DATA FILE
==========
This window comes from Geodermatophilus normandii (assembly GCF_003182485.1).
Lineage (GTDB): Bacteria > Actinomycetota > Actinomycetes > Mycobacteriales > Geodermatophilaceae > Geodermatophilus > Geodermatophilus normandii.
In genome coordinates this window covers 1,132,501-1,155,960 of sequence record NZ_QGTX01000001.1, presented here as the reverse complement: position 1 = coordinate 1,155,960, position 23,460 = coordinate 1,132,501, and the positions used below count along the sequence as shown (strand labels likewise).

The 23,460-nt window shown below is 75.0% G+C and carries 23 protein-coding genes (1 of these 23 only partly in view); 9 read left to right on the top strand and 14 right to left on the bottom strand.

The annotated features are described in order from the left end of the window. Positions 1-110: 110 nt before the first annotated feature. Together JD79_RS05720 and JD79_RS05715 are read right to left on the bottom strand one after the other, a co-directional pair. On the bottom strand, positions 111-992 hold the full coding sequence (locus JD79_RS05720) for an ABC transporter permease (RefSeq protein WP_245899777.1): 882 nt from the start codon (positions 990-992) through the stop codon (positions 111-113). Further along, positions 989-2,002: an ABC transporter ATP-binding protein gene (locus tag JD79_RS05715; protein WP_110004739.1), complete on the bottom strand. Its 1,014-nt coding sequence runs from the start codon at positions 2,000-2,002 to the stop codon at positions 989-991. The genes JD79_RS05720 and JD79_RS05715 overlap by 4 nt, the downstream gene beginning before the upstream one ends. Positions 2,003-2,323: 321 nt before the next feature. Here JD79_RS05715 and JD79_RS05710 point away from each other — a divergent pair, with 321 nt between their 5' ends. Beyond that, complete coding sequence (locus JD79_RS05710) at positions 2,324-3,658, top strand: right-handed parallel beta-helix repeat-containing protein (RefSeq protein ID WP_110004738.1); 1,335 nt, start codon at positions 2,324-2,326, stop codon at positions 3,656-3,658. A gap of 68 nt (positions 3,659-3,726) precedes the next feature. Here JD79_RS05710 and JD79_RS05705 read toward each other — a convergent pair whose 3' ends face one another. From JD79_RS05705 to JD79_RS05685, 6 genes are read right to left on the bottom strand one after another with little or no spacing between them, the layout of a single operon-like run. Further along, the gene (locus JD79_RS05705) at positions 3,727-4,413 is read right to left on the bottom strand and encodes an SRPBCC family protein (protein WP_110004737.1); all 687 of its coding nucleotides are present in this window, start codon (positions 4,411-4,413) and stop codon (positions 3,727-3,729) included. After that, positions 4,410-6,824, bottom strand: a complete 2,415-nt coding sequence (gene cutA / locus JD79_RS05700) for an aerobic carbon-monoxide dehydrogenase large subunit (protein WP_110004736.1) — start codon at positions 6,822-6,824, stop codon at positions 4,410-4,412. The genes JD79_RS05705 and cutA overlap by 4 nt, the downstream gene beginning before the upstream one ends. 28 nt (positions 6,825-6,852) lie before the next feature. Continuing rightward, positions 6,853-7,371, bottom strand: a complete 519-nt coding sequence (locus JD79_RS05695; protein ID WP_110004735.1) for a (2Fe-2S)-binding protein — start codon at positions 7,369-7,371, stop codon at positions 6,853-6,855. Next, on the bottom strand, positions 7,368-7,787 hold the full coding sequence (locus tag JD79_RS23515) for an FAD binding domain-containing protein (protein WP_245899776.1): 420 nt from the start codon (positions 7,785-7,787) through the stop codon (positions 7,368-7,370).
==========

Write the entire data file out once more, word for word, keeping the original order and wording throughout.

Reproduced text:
This window comes from Geodermatophilus normandii (assembly GCF_003182485.1).
Lineage (GTDB): Bacteria > Actinomycetota > Actinomycetes > Mycobacteriales > Geodermatophilaceae > Geodermatophilus > Geodermatophilus normandii.
In genome coordinates this window covers 1,132,501-1,155,960 of sequence record NZ_QGTX01000001.1, presented here as the reverse complement: position 1 = coordinate 1,155,960, position 23,460 = coordinate 1,132,501, and the positions used below count along the sequence as shown (strand labels likewise).

The 23,460-nt window shown below is 75.0% G+C and carries 23 protein-coding genes (1 of these 23 only partly in view); 9 read left to right on the top strand and 14 right to left on the bottom strand.

The annotated features are described in order from the left end of the window. Positions 1-110: 110 nt before the first annotated feature. Together JD79_RS05720 and JD79_RS05715 are read right to left on the bottom strand one after the other, a co-directional pair. On the bottom strand, positions 111-992 hold the full coding sequence (locus JD79_RS05720) for an ABC transporter permease (RefSeq protein WP_245899777.1): 882 nt from the start codon (positions 990-992) through the stop codon (positions 111-113). Further along, positions 989-2,002: an ABC transporter ATP-binding protein gene (locus tag JD79_RS05715; protein WP_110004739.1), complete on the bottom strand. Its 1,014-nt coding sequence runs from the start codon at positions 2,000-2,002 to the stop codon at positions 989-991. The genes JD79_RS05720 and JD79_RS05715 overlap by 4 nt, the downstream gene beginning before the upstream one ends. Positions 2,003-2,323: 321 nt before the next feature. Here JD79_RS05715 and JD79_RS05710 point away from each other — a divergent pair, with 321 nt between their 5' ends. Beyond that, complete coding sequence (locus JD79_RS05710) at positions 2,324-3,658, top strand: right-handed parallel beta-helix repeat-containing protein (RefSeq protein ID WP_110004738.1); 1,335 nt, start codon at positions 2,324-2,326, stop codon at positions 3,656-3,658. A gap of 68 nt (positions 3,659-3,726) precedes the next feature. Here JD79_RS05710 and JD79_RS05705 read toward each other — a convergent pair whose 3' ends face one another. From JD79_RS05705 to JD79_RS05685, 6 genes are read right to left on the bottom strand one after another with little or no spacing between them, the layout of a single operon-like run. Further along, the gene (locus JD79_RS05705) at positions 3,727-4,413 is read right to left on the bottom strand and encodes an SRPBCC family protein (protein WP_110004737.1); all 687 of its coding nucleotides are present in this window, start codon (positions 4,411-4,413) and stop codon (positions 3,727-3,729) included. After that, positions 4,410-6,824, bottom strand: a complete 2,415-nt coding sequence (gene cutA / locus JD79_RS05700) for an aerobic carbon-monoxide dehydrogenase large subunit (protein WP_110004736.1) — start codon at positions 6,822-6,824, stop codon at positions 4,410-4,412. The genes JD79_RS05705 and cutA overlap by 4 nt, the downstream gene beginning before the upstream one ends. 28 nt (positions 6,825-6,852) lie before the next feature. Continuing rightward, positions 6,853-7,371, bottom strand: a complete 519-nt coding sequence (locus JD79_RS05695; protein ID WP_110004735.1) for a (2Fe-2S)-binding protein — start codon at positions 7,369-7,371, stop codon at positions 6,853-6,855. Next, on the bottom strand, positions 7,368-7,787 hold the full coding sequence (locus tag JD79_RS23515) for an FAD binding domain-containing protein (protein WP_245899776.1): 420 nt from the start codon (positions 7,785-7,787) through the stop codon (positions 7,368-7,370).